Three major features of an organisation are purpose, people, and structure. Purpose is concerned with and is often expressed as the organisational goals that have been destined to be reached within the company. People refer to the staff employed by that organisation, who work together to achieve the goals that are set whereas, structure refers to the arrangement of the organisational rules and regulations, either being open and flexible or traditional. The term organisation refers to an entity that has a distinct purpose, which includes people or members and has some type of deliberate structure. (Robbins et al. 2006, p.6)
Many organisations, whether large, medium, or small continually delve for good managers who are able to strike success effectively or efficiently. Many gather this can be achieved by using Henri Fayol’s (1949) POC3 method which includes planning, organising, commanding, coordinating, and controlling. These methods have been widely used, especially planning, organising, commanding, and controlling, and referred to, over the years through many books, until questioning began by other writers. Mintzberg, a particular writer who had questioned Fayol’s work believed that these elements are ‘Folklore’ and are no longer needed these days (Carroll & Gillen, 1987, p.38).
According to Fayol (1849-1925) managers need to plan in advance, which will help them define goals, institute a strategy, and develop plans to coordinate activities. Second, it is very important to be organised by deciding what needs to be achieved, who needs to achieve it, how to group these tasks, and which staff need to refer to which department or manager who will handle decisions to be made in that area. Managers should also command (lead) their staff in the right direction. This also includes employing or deploying, training,. Another important role of manager is directing, supervising, and motivating the employees with an intention of bringing out their best possible qualities. This in return will help achieve the goals that have been planned with a high performance from the staff members.
Henry Mintzberg, a prominent management researcher, studied actual managers at work. He says that what managers do can best be described by looking at the roles they play at work. His studies allowed him to conclude that managers perform ten different but highly interrelated roles. Mintzbergs’s ten managerial roles can be categorised into three subheadings which are interpersonal roles, informational roles, and decisional roles. Interpersonal roles are duties that are required to be performed by managers which involve people, are formal, and symbolic in nature. Informational roles are what managers perform to a certain degree, such as receiving, collecting, and disseminating information. Decisional roles were divided into four parts which helped in making decisions. First, as entrepreneurs managers can initiate and oversee new projects that can help the organisation’s performance. As disturbance handlers, managers can take the correct action in response to unforseen problems and by being resource allocators, mangers are responsible for allocating human, physical, and monetary resources (Robbins et al. 2006, pp.11-13).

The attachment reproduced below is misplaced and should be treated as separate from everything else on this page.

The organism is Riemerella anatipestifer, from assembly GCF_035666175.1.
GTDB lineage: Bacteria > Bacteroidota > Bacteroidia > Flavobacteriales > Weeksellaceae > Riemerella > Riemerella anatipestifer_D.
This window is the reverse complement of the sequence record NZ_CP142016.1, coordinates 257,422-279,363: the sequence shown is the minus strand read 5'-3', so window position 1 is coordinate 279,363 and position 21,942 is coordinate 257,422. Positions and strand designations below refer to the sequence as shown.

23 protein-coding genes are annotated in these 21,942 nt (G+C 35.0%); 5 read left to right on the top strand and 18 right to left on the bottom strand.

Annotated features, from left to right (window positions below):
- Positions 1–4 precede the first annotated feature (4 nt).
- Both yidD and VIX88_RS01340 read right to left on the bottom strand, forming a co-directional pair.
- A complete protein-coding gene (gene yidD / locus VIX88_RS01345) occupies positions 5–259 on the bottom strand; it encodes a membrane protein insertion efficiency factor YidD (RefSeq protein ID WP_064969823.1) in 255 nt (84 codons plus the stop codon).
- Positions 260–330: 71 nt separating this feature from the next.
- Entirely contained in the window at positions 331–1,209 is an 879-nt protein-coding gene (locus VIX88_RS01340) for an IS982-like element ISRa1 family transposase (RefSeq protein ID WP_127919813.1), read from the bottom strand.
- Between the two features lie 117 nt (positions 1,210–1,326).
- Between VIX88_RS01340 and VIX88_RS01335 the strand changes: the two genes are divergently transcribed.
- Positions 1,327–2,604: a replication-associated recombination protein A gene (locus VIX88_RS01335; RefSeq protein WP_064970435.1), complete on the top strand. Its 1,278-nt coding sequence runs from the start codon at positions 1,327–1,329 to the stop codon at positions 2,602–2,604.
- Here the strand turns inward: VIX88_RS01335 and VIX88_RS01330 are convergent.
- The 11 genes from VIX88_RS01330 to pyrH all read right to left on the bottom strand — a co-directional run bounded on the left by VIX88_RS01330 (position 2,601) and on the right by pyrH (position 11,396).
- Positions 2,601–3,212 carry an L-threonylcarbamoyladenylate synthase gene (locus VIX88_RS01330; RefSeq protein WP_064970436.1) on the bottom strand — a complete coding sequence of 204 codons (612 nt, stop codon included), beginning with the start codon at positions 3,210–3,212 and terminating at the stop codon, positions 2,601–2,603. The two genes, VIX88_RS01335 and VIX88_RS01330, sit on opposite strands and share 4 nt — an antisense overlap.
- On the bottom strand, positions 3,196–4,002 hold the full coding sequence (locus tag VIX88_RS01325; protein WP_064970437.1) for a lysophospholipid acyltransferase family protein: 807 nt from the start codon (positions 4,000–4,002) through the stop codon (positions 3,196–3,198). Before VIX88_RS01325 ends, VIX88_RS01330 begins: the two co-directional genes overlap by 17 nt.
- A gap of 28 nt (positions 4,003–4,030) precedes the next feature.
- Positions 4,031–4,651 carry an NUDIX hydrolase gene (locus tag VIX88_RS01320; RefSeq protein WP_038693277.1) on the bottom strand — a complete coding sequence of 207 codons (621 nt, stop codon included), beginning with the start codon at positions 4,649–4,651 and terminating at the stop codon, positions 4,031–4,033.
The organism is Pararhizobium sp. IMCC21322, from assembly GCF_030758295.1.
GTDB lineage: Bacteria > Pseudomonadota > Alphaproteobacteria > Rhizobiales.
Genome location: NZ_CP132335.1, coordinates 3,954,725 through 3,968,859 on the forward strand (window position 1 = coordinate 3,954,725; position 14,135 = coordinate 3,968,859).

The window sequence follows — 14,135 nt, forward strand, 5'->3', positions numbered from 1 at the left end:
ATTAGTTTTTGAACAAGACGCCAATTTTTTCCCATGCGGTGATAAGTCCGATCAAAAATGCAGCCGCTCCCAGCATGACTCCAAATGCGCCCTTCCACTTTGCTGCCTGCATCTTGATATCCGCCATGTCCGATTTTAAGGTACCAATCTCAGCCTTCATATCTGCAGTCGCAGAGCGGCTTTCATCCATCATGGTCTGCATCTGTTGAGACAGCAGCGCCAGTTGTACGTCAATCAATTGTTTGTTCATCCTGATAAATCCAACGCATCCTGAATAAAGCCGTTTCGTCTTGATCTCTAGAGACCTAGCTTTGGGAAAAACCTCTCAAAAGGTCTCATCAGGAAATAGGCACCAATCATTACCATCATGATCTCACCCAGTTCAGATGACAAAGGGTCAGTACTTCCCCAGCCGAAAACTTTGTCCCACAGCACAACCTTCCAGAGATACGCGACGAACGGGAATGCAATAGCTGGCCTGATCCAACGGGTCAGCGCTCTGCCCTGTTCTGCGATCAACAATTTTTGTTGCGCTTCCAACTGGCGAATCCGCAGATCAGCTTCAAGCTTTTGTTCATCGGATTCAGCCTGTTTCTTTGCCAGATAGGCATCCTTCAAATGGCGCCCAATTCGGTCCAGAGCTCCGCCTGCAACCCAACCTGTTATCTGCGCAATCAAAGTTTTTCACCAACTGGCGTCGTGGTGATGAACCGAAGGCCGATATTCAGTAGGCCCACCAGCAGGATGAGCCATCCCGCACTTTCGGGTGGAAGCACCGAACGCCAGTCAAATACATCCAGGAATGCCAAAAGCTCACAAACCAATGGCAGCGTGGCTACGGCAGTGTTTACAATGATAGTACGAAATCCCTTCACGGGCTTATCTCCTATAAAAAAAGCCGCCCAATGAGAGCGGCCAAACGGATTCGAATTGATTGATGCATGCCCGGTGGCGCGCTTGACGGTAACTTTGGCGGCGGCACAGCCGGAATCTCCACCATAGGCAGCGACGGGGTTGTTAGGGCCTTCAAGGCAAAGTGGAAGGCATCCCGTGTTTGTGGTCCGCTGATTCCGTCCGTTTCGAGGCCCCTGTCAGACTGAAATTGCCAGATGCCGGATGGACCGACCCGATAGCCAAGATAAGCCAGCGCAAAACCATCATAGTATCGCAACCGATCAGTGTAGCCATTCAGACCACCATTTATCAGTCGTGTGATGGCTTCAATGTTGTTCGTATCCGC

Systematized efforts have existed for thousands of years, for example the Egyptian pyramids which took more than a hundred thousand workers to build in twenty years. At that time no one could have organised such incredible structures to be completed, other than managers. Regardless if they were called managers or not, back then someone had to plan, organise, lead, and control what work was being done. A numerous number of management theories have been introduced into the world since that time and are being utilised in the present modern organisation. Currently there are six major management theories that are being practiced in both small and large businesses. They are scientific management, general administrative theory, quantitative approach, organisational behaviour, systems approach, and the contingency approach (Robbins et al. 2006, p.43).